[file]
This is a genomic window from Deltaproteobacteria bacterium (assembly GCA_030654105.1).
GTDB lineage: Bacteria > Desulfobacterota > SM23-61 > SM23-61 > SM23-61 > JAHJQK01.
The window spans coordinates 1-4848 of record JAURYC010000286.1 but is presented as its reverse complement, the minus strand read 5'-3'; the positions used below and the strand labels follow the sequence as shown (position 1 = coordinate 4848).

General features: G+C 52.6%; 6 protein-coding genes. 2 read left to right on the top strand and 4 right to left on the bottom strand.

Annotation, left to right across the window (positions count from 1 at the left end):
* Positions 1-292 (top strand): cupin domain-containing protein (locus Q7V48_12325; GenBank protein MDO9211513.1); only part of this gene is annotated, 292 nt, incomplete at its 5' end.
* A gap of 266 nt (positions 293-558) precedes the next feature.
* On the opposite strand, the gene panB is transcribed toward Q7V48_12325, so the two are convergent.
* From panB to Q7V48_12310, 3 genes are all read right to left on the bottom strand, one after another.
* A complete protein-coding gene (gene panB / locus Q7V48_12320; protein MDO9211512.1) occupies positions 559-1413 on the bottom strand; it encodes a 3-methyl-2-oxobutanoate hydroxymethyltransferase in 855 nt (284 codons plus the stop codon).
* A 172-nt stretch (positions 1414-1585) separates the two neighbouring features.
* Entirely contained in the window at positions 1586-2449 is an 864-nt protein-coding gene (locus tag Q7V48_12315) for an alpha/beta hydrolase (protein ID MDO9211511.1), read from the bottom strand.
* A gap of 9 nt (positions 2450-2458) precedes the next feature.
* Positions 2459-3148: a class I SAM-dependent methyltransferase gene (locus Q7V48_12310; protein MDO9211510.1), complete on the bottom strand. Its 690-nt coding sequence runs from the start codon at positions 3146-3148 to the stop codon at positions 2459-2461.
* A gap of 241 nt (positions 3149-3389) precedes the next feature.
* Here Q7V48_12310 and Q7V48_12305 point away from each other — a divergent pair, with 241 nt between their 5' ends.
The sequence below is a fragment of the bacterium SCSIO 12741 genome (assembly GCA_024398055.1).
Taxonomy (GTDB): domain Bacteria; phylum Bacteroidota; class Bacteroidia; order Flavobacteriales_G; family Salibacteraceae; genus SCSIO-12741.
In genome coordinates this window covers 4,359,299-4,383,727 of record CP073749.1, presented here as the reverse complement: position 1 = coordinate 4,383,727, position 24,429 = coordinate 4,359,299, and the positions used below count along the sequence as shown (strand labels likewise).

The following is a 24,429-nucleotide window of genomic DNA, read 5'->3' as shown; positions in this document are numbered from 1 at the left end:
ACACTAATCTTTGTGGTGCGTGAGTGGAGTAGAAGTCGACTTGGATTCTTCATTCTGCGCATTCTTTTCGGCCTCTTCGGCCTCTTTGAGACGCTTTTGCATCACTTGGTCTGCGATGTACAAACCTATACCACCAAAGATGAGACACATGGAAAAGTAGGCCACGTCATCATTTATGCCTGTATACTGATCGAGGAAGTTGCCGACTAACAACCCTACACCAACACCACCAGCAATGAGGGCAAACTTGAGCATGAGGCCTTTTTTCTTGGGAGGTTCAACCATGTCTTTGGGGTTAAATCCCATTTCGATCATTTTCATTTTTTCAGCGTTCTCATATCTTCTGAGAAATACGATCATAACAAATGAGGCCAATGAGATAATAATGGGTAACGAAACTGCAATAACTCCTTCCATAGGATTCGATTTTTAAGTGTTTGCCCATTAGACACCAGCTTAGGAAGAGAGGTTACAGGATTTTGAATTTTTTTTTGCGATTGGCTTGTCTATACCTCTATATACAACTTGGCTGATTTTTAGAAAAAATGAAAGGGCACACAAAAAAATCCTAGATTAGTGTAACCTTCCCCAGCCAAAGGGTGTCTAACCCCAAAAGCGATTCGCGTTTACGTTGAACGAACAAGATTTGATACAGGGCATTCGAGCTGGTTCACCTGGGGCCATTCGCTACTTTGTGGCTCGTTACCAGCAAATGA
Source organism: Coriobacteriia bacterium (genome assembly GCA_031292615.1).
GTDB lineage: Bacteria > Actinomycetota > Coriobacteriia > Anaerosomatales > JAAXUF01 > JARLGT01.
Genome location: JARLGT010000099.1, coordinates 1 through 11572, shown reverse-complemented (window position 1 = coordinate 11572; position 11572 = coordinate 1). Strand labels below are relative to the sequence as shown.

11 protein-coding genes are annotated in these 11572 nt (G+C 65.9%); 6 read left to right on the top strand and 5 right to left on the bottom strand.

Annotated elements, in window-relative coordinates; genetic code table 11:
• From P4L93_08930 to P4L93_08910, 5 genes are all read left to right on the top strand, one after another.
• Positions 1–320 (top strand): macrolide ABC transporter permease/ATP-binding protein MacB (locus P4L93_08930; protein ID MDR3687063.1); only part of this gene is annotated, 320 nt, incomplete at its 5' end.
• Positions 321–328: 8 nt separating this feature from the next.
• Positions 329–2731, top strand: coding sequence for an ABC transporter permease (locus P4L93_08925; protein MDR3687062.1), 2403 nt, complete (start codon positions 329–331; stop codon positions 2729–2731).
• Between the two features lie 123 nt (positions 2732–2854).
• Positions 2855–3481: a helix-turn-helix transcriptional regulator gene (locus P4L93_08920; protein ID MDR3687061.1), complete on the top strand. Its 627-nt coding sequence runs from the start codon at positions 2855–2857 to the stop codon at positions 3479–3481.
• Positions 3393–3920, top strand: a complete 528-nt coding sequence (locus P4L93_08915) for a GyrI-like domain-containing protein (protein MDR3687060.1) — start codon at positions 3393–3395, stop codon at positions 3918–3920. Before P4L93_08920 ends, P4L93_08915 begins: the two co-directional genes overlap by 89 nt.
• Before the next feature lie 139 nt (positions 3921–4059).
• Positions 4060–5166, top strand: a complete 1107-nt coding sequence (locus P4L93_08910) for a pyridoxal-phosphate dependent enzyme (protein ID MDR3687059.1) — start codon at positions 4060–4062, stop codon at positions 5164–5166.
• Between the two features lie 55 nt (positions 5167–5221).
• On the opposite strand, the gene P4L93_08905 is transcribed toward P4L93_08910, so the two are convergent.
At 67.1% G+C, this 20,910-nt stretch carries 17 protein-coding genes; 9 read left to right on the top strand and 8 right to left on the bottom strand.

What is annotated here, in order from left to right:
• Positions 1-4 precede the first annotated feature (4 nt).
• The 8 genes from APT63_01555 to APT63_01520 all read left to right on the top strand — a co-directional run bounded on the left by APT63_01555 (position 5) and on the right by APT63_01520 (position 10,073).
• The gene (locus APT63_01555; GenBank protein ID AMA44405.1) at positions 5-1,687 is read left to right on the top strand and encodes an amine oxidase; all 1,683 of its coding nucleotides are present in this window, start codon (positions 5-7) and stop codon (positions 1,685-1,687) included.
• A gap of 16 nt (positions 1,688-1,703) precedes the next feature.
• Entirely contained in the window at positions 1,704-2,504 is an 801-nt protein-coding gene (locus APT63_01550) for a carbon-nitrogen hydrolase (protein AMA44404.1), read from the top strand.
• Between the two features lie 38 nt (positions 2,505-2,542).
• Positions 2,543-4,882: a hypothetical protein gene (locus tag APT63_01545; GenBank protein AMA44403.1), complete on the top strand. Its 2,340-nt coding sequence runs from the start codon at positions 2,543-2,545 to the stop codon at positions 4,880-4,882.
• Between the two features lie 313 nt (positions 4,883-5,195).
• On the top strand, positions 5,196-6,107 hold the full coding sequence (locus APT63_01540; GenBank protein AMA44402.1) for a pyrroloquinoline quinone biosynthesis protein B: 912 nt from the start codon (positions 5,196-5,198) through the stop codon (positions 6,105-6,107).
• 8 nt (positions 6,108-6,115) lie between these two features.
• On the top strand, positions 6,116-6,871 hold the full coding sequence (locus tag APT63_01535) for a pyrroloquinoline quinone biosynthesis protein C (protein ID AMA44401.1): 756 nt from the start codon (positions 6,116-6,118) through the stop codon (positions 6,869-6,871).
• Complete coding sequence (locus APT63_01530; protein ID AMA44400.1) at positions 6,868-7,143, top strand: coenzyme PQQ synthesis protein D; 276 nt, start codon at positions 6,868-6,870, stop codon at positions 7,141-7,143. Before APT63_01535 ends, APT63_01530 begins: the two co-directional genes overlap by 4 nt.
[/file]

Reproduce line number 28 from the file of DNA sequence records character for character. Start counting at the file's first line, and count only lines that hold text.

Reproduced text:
• Positions 1–320 (top strand): macrolide ABC transporter permease/ATP-binding protein MacB (locus P4L93_08930; protein ID MDR3687063.1); only part of this gene is annotated, 320 nt, incomplete at its 5' end.